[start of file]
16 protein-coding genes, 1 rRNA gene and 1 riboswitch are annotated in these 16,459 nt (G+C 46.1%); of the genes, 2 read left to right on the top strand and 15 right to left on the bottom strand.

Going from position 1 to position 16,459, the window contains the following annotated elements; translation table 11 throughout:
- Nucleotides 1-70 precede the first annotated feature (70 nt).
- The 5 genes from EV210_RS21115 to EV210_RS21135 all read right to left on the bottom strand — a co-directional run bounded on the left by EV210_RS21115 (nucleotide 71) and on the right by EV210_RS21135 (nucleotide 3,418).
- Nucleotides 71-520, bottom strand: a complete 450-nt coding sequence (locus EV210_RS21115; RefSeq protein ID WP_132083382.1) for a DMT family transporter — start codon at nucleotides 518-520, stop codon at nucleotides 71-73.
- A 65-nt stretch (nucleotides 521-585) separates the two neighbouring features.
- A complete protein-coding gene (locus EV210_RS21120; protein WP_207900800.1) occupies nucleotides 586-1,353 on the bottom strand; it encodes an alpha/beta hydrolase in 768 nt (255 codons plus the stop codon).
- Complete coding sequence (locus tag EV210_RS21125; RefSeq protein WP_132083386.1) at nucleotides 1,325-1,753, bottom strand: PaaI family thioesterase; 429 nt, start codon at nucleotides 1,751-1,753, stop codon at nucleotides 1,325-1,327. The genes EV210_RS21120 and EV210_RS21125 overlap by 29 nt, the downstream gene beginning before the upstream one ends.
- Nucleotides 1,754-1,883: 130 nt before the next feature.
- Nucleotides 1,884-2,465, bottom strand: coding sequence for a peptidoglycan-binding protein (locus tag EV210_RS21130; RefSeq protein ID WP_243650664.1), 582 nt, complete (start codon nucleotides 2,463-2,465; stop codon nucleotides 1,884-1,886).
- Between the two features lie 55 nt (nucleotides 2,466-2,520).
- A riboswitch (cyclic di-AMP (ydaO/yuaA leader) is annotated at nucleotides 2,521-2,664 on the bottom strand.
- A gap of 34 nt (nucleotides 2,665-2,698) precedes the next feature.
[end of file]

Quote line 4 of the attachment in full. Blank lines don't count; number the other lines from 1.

- The 5 genes from EV210_RS21115 to EV210_RS21135 all read right to left on the bottom strand — a co-directional run bounded on the left by EV210_RS21115 (nucleotide 71) and on the right by EV210_RS21135 (nucleotide 3,418).